# Binomial distribution as likelihood in Bayesian modeling. When (not) to use it?

I am currently trying to figure out some strangeness about using the Binomial distribution in Bayesian modeling to define the likelihood.

To make an example assume I have two conditions, and in each condition I do five repeated measurements, each of which can be defined as a single Bernoulli trial. So let's just say I get the results $$Y_{1,i}=(1,1,1,0,0)$$ for the first condition and $$Y_{2,i}=(1,0,0,0,0)$$. I want to compare the hypotheses that both $$Y_{1}$$ and $$Y_{2}$$ have the same probability of producing a $$1$$ (H1) vs. that they have a different probability (H2). For simplicity, I assume equal prior probability of both hypotheses. Also, assume flat prior on all parameters.

So the first hypothesis can be parametrized by two probabilities $$\theta_1$$ and $$\theta_2$$. So for $$Y_1$$ using a Binomial distribution I get three $$1$$s out of five and therefore $$P(N=3|\theta_1)={5 \choose 3}\theta_1^3(1-\theta_1)^2$$. Similarly, for $$Y_2$$ I get one $$1$$ out of five and therefore $$P(N=1|\theta_2)={5 \choose 1}\theta_2^1(1-\theta_2)^4$$. Now to get the total probability of H1 independently of $$\theta_1$$ and $$\theta_2$$ I need to multiply the two and marginalize out the parameters (i.e. integrate over the prior). Since I can split the multidimensional integral, I can just integrate each probability separately and then integrate:

$$\int_0^1 {5 \choose 3}\theta_1^3(1-\theta_1)^2\;d\theta_1= {5 \choose 3}B(4,3)={5 \choose 3}\frac{\Gamma(4)\Gamma(3)}{\Gamma(7)}= \frac{5!}{(3!)(2!)}\frac{(3!)(2!)}{6!}=1/6$$ for $$Y_1$$

and

$$\int_0^1 {5 \choose 1}\theta_2^1(1-\theta_1)^4\;d\theta_2= {5 \choose 1}B(2,5)={5 \choose 1}\frac{\Gamma(2)\Gamma(5)}{\Gamma(7)}= \frac{5!}{(1!)(4!)}\frac{(1!)(4!)}{6!}=1/6$$ for $$Y_2$$

and therefore $$P(H1)=1/36$$.

For the second hypothesis I only need a single parameter $$\theta_1$$, and thus I get four $$1$$s out of 10 and therefore $$P(N=4|\theta_1)={10\choose 4}\theta_1^4(1-\theta_1)^6$$. Now again I marginalize out $$\theta_1$$ and thus I get

$$P(H2)=\int_0^1{10\choose 4}\theta_1^4(1-\theta_1)^6\;d\theta_1= \frac{10!}{(4!)(6!)}\frac{(4!)(6!)}{11!}=1/11$$

So hypothesis H2 seems more likely. But looking at the formulas, I find that I will get $$P(H1)=1/36$$ and $$P(H2)=1/11$$ independently of the observation, because all values determined by the numbers of $$1$$s completely cancel out.

If I instead use a Bernoulli likelihood I get (derivation only for H2)

$$P(H2)=\int_0^1 \theta_1^4(1-\theta_1)^6=\frac{(4!)(6!)}{11!}$$

and

$$P(H1)=\frac{(3!)(2!)(1!)(4!)}{6!}$$

Which is actually dependent on the observation and therefore seems more correct. Now I have seen people using Binomial distributions as the final step in the likelihood definition in Bayesian samplers. So the question is, when would this work, and when would it fail?

I can see, that this might work (however I am not sure) when one is trying to estimate the parameters of each of the two models for H1 and H2. However, I have also seen this in tutorials about Baysian model selection, where a discrete random variable is used to switch between the two models. As far as I understood this method, the discrete variable just compares the integrals for each of the models (i.e. the probabilities after marginalizing out the parameters). So in that case, I assume that I would just get results independent of the observation?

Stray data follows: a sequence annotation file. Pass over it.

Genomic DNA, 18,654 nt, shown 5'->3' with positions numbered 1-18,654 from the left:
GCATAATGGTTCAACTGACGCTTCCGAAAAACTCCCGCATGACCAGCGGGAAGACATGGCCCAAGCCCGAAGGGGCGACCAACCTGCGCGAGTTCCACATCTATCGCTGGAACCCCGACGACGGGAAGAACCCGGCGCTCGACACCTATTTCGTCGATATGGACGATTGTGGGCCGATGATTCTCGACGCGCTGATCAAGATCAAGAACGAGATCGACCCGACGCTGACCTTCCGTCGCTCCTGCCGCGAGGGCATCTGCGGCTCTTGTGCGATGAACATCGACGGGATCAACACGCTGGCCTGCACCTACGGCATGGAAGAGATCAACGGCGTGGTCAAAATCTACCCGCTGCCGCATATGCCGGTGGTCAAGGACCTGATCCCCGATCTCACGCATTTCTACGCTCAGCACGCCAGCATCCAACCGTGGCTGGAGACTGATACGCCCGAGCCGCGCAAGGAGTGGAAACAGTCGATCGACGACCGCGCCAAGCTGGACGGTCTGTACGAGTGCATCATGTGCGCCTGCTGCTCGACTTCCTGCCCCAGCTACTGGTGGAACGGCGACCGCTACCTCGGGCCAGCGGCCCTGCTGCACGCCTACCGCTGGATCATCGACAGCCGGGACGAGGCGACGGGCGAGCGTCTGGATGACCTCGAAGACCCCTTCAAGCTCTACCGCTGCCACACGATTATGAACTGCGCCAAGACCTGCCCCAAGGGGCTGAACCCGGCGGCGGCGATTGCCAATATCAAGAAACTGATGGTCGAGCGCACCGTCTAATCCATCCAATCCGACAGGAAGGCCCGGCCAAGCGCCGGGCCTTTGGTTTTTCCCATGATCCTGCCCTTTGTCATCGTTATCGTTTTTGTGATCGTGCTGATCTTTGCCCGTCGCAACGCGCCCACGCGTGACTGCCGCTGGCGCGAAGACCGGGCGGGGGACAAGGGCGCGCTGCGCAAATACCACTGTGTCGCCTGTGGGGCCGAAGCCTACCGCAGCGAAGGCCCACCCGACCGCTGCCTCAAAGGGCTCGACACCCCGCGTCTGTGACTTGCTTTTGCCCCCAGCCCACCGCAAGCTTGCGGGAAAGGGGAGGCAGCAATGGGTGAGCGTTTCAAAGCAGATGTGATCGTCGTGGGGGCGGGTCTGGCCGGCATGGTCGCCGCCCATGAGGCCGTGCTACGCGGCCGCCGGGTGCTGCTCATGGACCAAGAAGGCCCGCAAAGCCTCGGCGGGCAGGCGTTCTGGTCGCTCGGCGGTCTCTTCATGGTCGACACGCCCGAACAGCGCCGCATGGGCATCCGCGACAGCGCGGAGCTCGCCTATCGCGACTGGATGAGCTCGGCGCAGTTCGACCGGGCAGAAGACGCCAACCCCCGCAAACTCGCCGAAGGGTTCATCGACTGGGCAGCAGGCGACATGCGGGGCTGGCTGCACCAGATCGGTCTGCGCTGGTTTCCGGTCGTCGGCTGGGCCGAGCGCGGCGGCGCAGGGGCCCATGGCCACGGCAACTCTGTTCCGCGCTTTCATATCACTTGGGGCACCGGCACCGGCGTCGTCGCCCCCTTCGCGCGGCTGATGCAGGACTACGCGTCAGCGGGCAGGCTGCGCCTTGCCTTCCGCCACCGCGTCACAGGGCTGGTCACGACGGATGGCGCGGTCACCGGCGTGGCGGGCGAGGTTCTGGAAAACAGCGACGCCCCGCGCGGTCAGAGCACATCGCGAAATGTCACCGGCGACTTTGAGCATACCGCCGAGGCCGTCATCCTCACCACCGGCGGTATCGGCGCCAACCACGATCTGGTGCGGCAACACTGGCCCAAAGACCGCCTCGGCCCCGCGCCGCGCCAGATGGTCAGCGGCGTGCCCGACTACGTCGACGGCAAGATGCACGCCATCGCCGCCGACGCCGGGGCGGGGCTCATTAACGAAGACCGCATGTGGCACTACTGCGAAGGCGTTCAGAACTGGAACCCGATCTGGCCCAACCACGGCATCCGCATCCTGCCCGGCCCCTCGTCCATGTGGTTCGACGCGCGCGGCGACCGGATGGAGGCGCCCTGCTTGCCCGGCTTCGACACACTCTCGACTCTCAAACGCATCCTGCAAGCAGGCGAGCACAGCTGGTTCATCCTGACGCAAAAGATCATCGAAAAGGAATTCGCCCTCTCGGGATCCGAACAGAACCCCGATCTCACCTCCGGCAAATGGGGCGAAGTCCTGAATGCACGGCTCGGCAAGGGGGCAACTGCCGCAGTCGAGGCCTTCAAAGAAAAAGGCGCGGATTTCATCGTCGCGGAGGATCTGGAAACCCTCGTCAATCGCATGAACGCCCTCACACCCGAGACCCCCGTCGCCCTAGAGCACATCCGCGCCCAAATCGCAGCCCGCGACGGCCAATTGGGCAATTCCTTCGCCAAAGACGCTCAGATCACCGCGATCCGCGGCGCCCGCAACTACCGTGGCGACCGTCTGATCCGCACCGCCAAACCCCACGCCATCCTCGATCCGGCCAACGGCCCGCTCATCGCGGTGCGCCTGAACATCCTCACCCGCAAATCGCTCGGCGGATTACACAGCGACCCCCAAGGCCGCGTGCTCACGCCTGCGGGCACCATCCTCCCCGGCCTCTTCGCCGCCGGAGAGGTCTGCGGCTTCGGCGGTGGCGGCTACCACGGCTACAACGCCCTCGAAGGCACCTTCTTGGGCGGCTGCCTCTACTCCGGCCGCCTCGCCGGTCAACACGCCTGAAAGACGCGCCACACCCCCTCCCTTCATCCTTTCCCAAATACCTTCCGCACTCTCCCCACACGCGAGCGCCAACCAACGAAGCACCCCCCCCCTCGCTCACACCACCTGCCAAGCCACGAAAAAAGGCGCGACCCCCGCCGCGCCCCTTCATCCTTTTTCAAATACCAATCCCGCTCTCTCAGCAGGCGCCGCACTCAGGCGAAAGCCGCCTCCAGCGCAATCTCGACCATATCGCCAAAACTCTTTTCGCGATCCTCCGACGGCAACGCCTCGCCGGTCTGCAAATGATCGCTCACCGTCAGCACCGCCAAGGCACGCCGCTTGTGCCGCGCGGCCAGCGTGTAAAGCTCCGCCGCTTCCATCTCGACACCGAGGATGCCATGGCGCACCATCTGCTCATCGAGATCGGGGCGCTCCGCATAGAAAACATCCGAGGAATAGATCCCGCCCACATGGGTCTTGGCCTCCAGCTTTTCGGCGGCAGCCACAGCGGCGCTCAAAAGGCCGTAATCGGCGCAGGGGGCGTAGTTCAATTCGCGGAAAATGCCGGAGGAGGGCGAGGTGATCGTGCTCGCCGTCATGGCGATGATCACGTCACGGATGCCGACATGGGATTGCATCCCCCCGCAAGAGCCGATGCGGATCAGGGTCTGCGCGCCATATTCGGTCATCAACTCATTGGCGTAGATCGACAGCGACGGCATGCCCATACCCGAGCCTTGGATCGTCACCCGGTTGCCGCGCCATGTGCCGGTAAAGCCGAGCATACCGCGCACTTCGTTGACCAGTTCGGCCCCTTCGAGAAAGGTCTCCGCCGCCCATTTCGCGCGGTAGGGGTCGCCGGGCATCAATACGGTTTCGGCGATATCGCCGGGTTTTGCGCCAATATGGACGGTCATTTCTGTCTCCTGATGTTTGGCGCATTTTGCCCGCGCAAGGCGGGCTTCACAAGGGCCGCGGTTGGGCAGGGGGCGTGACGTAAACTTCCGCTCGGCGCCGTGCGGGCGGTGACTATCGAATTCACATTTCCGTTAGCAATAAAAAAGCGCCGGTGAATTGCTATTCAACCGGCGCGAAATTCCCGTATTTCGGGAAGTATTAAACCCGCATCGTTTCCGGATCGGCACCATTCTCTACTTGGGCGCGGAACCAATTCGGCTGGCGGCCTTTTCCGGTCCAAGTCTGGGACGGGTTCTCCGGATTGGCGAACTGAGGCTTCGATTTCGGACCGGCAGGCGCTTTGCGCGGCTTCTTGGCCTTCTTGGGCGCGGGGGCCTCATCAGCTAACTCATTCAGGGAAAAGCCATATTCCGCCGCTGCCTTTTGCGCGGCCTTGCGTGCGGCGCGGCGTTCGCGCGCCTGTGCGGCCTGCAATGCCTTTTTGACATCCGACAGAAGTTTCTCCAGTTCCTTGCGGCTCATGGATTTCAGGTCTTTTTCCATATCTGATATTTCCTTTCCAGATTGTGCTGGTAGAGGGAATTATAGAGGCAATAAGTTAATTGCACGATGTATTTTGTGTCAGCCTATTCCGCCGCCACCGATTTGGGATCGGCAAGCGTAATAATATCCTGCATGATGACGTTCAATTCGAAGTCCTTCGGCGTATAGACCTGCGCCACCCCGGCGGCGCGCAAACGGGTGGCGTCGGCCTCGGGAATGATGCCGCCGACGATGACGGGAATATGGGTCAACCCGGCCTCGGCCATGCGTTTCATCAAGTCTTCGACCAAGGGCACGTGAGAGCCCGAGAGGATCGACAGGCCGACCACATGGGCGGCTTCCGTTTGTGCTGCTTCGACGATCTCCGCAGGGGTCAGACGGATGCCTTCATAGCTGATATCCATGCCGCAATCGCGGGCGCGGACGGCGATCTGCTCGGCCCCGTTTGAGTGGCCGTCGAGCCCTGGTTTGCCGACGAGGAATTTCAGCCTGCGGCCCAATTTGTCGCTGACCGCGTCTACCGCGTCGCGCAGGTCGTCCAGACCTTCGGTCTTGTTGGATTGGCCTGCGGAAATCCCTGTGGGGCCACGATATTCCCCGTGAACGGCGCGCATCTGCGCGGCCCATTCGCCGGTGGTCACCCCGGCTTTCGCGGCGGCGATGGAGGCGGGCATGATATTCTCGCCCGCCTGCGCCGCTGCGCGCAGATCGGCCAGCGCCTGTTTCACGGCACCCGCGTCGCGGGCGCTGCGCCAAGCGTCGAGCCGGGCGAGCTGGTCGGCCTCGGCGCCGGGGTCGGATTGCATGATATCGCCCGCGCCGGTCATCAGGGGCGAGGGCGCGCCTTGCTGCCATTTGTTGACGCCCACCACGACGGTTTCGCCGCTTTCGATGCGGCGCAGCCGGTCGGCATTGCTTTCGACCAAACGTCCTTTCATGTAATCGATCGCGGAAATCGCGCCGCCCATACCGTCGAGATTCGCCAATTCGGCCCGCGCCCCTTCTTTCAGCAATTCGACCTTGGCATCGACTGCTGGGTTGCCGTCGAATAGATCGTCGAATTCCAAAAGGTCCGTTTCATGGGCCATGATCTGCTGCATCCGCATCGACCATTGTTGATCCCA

So when is summarizing the data and then using a Binomial distribution safe, and when will it fail?

1. Under the Binomial model and $$H_1$$, $$P(H_1)=1/36$$ is actually $$P(N_1=3,N_2=1|H_1)$$
2. Under the Binomial model and $$H_2$$, $$P(H_2)=1/11$$ is actually $$P(N_1+N_2=4|H_2)$$
3. Under the Bernoulli model and $$H_2$$, $$P(H_2)=\frac{(4!)(6!)}{11!}$$ is actually $$P(Y_1=(1,1,1,0,0),Y_2=(1,0,0,0,0,0)|H_2)$$
4. Under the Bernoulli model and $$H_1$$, $$P(H_1)=\frac{(3!)(2!)(1!)(4!)}{6!}$$ is actually $$P(Y_1=(1,1,1,0,0),Y_2=(1,0,0,0,0,0)|H_1)$$
While the last two probabilities are about the same event, this is not true for the first two probabilities. One should compare $$P(N_1=3,N_2=1|H_1)$$ and $$P(N_1=3,N_2=1|H_2)$$ to make them commensurable, in which case one recovers the same probabilities as in 3. and 4.
• Ok, I figured something like that should be at play here, but I am not sure I understand your answer completely. The comparison of 1 vs 2 uses the assumption that $P(H_1|N_1=3,N_2=1)= P(N_1=3,N_2=1|H_1)\cdot C$ and $P(H_2|N_1+N_2=4|H_2)=P(H_2|N_1+N_2 = 4)\cdot C$ for the same $C$. But it seems this assumption is incorrect? Because obviously $P(Y_1=(1,1,1,0,0),Y=(1,0,0,0,0)|H_1)\neq P(N_1=3,N_2=1|H_1)$. So one does not recover the same probabilities in (correct versions of) 1 & 2 as in 3 & 4, but only up to a multiplicative constant? – LiKao Dec 14 '18 at 10:09
• Never mind, I think I have figured out the answer to my commet on my own. So $C$ in the first equation should be $C_1=P(H_1)/P(N_1=3,N_2=1)$ and $C_2=P(H_2)/P(N_1+N_2=4)$. Now if $P(H_1)=P(H_2)$ (posteriori), then obviously $C_1\neq C_2$, because $N_1+N_2=4$ covers the (atomic) event $Y_1=(1,1,1,1,0)$ and $Y_2=(0,0,0,0,0)$, which is not covered by $N_1=3$ and $N_2=1$. Correct? – LiKao Dec 14 '18 at 10:38